NHTSA attempted to justify its failure to correct any of the identified deficiencies on the ground that, until it completes further testing and research, it cannot know the "relative significance of the various sources of variability." 48 Fed.Reg. 5,691 (1983). The agency explained that "[o]ther sources are believed to exist and continue to be discovered." 48 Fed.Reg. 5,692 (1983). NHTSA's approach to the variability problem suggests that it was more concerned with uncovering imperfections in the tire grading system than with improving that system. NHTSA apparently would withhold any improvements in the treadwear program until its research enables it to quantify precisely how much each "potential" source of variability actually causes variability in test results. The agency's approach cannot be squared with the court of appeals' recognition in Goodrich I that "no test procedures designed to grade millions of tires are going to approach perfection." 541 F.2d at 1188.

Similarly, assuming that NHTSA could have relied on the manufacturers' grade assignment practices to justify the suspension, NHTSA made no effort to remedy the variability caused by those practices. The fact that NHTSA's regulations permitted companies to intentionally undermine the reliability of the treadwear rating program by undergrading their tires does not support NHTSA's contention that it is infeasible for those companies to assign grades that do correlate closely to federal test results.

NHTSA's treatment of its 1981 proposal to develop a standardized statistical procedure for the assignment of grades is particularly noteworthy. In the suspension decision, NHTSA acknowledged that the 1981 grade assignment proposal deserved "special mention." 48 Fed.Reg. 5,698 (1983). NHTSA explained its failure to act on that proposal as follows: "[C]ommenters on that proposal pointed out a variety of shortcomings, particularly with respect to its failure to properly account for undergrading. No commenter in the present [suspension] rulemaking proceeding has suggested that the procedure as proposed in February 1981 be adopted at this time." 48 Fed.Reg. 5,698 (1983) (emphasis added). NHTSA does not claim that commenters opposed the adoption of any uniform grade assignment procedure, only the adoption of the specific proposal outlined in February of 1981. Furthermore, the suspension proposal issued in 1982 focused on the problems with test procedures, not with the manufacturers' grade assignment practices. Thus the comments may not have been addressed to the assignment procedures. Finally, and most importantly, despite the assertion of "shortcomings" in the grade assignment proposal, the Final Regulatory Evaluation used to justify the suspension stated that NHTSA had "drafted a revised procedure" which would solve the primary flaw in the 1981 grade assignment proposal and that "a notice may be issued which would request comments on this revised procedure." Final Regulatory Evaluation at III-34. Instead of issuing such a notice, however, NHTSA proceeded to suspend the treadwear grading program indefinitely. NHTSA cannot rely on the manufacturers' grading practices to justify the suspension, and then decline to act on its own "revised procedure" which apparently would correct the problems arising from those practices.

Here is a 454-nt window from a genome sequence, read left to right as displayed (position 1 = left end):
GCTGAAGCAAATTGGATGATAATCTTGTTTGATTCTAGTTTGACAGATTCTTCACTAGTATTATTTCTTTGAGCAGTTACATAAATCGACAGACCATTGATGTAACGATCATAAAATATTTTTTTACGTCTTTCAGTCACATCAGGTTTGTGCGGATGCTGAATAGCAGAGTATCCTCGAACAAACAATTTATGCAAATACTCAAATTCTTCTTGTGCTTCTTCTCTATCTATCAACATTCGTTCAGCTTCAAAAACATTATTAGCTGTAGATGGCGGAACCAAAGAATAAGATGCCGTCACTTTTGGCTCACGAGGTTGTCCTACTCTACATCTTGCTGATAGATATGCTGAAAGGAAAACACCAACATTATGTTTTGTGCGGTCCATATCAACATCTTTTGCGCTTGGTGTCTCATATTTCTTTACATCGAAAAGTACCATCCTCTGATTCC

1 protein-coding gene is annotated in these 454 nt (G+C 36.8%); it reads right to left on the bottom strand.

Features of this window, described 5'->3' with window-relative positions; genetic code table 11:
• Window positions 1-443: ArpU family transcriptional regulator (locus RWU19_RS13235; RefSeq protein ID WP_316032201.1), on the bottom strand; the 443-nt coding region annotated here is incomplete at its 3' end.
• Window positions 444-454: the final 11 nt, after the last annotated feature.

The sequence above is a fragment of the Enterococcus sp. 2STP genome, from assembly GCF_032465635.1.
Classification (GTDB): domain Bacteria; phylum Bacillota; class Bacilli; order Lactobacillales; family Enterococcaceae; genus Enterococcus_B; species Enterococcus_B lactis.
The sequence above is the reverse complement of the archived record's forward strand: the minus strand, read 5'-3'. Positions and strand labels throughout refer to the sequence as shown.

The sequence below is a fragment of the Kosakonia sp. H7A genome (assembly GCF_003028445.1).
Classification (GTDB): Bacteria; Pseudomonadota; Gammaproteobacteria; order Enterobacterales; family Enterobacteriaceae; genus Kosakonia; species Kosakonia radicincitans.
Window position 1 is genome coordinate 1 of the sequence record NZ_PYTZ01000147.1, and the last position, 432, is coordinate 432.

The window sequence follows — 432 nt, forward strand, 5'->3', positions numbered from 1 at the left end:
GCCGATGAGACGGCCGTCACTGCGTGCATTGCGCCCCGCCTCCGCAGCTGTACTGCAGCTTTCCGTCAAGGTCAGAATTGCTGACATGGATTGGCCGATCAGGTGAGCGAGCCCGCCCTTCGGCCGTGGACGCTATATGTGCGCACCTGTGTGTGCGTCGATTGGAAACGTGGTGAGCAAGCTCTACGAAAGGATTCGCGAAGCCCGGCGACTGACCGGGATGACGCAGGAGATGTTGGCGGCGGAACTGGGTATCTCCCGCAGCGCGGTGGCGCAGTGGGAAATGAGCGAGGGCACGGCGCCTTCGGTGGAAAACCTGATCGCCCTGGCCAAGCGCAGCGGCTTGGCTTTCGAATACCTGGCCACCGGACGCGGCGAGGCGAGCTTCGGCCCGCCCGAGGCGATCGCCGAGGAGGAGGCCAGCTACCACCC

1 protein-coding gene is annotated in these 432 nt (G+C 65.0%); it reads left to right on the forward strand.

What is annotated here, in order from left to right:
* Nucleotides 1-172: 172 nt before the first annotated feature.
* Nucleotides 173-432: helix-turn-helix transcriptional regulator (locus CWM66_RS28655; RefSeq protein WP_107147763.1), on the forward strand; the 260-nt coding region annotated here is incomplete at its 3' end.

Despite NHTSA's suggestion to the contrary, this is not a case where the challenger asks the agency to "include every alternative device and thought conceivable by the mind of man ... regardless of how uncommon or unknown that alternative may have been...." Vermont Yankee Nuclear Power Corp. v. Natural Resources Defense Council, 435 U.S. 519, 551, 98 S.Ct. 1197, 1215-1216, 55 L.Ed.2d 460 (1978). The agency concedes that several of the test procedure deficiencies appear to be "readily correctible [sic]." 48 Fed.Reg. 32,591 (1983). Furthermore, the agency never explained adequately the reasons for leaving the uniform grade assignment proposal dormant for two years while it instituted a separate rulemaking proceeding to suspend indefinitely the treadwear component of the tire grading system. Thus an important alternative to suspension, which NHTSA failed to consider adequately, was neither "uncommon" nor "unknown," Vermont Yankee, 435 U.S. at 551, 98 S.Ct. at 1215, but had been proposed by NHTSA itself in a separate proceeding.


It is hard to imagine a more sorry performance of a congressional mandate than that carried out by NHTSA and its predecessors under section 203 of the Act. Between inaction, foot-dragging, and field reversal, the track record of agency performance is very muddy indeed.

In light of the express statutory command that a tire grading program be established by 1968, NHTSA's "indefinite suspension" of the most meaningful component of that program was arbitrary and capricious. The agency did not "cogently explain" why suspension was necessary when the old system could have been retained while improvements were developed. State Farm, ___ U.S. at ___, 103 S.Ct. at 2869. NHTSA failed to give serious consideration to specific measures that could correct the variability problems which it relied upon to justify the suspension. Its explanation for the suspension "runs counter to the evidence before the agency" which indicated that many of the identified deficiencies could be corrected. Id. at ___, 103 S.Ct. at 2867.

NHTSA's rationale for suspending the treadwear grading requirements read like a "how to" manual for the compulsive perfectionist. No grading procedure could meet the standards now embraced by the agency commanded by Congress to provide consumers with useful information on the performance of tires. NHTSA's approach to fulfilling an undisputed statutory mandate is to withhold any regulation until every i is dotted and t is crossed. That is not what Congress commanded the agency to do, nor is it reasonable behavior by an agency established to execute policy, rather than achieve quantitative perfection in its execution. The agency itself, as well as a reviewing court, have given an altogether different reading than the one now advanced in defense of the agency's do-nothing administration of section 203 of the Act. We cannot imagine a more complete flouting of the statutory scheme.

We grant Public Citizen's petition for review and hold that NHTSA's indefinite suspension of the tire grading program was arbitrary and capricious.

It is so ordered.


* Senior Judge Bazelon took no part in the disposition of this case.